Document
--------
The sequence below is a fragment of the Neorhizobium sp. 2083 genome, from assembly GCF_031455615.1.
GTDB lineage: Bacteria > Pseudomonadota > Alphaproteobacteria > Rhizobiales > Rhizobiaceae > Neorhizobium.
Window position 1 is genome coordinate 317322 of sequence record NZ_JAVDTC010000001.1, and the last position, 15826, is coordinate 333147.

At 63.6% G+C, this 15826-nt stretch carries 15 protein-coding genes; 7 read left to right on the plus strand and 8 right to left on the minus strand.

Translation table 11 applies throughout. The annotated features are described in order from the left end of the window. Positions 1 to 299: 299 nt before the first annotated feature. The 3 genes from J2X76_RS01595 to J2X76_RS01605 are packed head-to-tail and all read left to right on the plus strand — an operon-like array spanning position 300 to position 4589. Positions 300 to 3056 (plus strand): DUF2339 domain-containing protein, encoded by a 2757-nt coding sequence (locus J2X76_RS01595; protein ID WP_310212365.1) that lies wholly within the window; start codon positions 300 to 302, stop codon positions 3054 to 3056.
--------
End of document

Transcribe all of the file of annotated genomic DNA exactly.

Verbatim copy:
The sequence below is a fragment of the Neorhizobium sp. 2083 genome, from assembly GCF_031455615.1.
GTDB lineage: Bacteria > Pseudomonadota > Alphaproteobacteria > Rhizobiales > Rhizobiaceae > Neorhizobium.
Window position 1 is genome coordinate 317322 of sequence record NZ_JAVDTC010000001.1, and the last position, 15826, is coordinate 333147.

At 63.6% G+C, this 15826-nt stretch carries 15 protein-coding genes; 7 read left to right on the plus strand and 8 right to left on the minus strand.

Translation table 11 applies throughout. The annotated features are described in order from the left end of the window. Positions 1 to 299: 299 nt before the first annotated feature. The 3 genes from J2X76_RS01595 to J2X76_RS01605 are packed head-to-tail and all read left to right on the plus strand — an operon-like array spanning position 300 to position 4589. Positions 300 to 3056 (plus strand): DUF2339 domain-containing protein, encoded by a 2757-nt coding sequence (locus J2X76_RS01595; protein ID WP_310212365.1) that lies wholly within the window; start codon positions 300 to 302, stop codon positions 3054 to 3056.